The fruit had narcotic properties and thus caused the island’s inhabitants to live in peaceful apathy. Thus, a LOTUS EATER is someone who spends their time indulging in pleasure and luxury rather than dealing with practical matters.
A NYMPH is a minor female deity – usually young and beautiful – and found in rivers and springs. A common Renaissance motif was the sleeping nymph – the idea of a nymph sleeping in a grotto or spring .
In Waterhouse’s 1896 oil painting “Hylas and the Nymphs” (above) the servant Hylas is depicted being enraptured (and later he was abducted) by water nymphs while seeking drinking water in a pond of water lilies. The yellow water-lily that I see this time of the year on the Thames can clearly be seen growing in the water and adorning the nymphs hair.
EVE PALUDAN is a paranormal, mystery, urban fantasy and fantasy writer who tends to create paranormal mystery romances
Eve’s popular “Witchy Business” WITCH DETECTIVES series brings supernatural witch mystery with wittiness, spirited dialogue, relationships and paranormal kicks.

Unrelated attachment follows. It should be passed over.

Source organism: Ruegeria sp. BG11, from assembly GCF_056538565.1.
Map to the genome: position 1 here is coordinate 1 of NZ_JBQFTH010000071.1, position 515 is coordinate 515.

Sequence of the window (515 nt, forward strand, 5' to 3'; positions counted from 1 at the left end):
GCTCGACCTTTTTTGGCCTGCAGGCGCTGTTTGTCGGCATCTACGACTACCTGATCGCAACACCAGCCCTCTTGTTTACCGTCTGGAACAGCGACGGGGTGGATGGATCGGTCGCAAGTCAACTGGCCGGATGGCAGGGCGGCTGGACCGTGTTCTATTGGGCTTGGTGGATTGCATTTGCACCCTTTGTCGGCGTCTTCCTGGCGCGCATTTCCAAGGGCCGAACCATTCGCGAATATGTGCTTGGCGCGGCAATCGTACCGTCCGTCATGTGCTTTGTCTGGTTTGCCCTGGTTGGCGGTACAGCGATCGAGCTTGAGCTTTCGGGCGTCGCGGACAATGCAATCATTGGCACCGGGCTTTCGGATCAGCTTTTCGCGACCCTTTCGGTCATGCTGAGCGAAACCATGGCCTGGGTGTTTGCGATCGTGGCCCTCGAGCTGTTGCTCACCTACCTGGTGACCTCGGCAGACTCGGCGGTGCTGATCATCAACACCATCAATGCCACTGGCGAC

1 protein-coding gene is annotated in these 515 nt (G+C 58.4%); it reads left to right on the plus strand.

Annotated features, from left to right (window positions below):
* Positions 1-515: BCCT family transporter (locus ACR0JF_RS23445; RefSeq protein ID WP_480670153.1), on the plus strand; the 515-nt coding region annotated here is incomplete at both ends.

At the heart of the tales is ELLE Chambers. Elle Chambers is an insurance investigator, and one who solves cases using unconventional means. Supernatural means. Elle is a witch.
The books are kinda unusual because they redefine vampires in a new and unconventional way…
Fans say the series is, “enjoyable, believable and entertaining…”
BRIAN S CONVERSE is a Father. Husband. Veteran and writer of science fiction / fantasy / horror
His RAJANI CHRONICLES that started in 2017 and with illustrations by the amazingly talented Lawrence Mann (West Yorkshire ?) follow the exploits of a Detroit police lieutenant named James Dempsey – he’s on the verge of career burnout – but finds himself aboard an alien spacecraft with others from his apartement block, and provided with extraordinary powers. In fact, it seems he’s been abducted by the aliens… to help the Rajani fight off dominion from the Krahn Horde. The magic element revolves around stones that bring powers from within.
Episode 3 of the Chronicles came out this summer when Dempsey’s super-powered humans face their final battle…
If you want me to mention you and your new fantasy fiction book or creative work (maybe it’s a poem, an artwork with a fantasy theme or some specialist knowledge) why don’t you contact me at:
promoter at rawramp dot com
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SOUNDCLIP Credits Episode 3
Irish Pipes : chripei
Monastry Bell : BristolStories
Grass Cutter: SilentStrikeZ
Waves : amholma
Distant Horn : onderwish
Ghostly howl : JanIsAGuy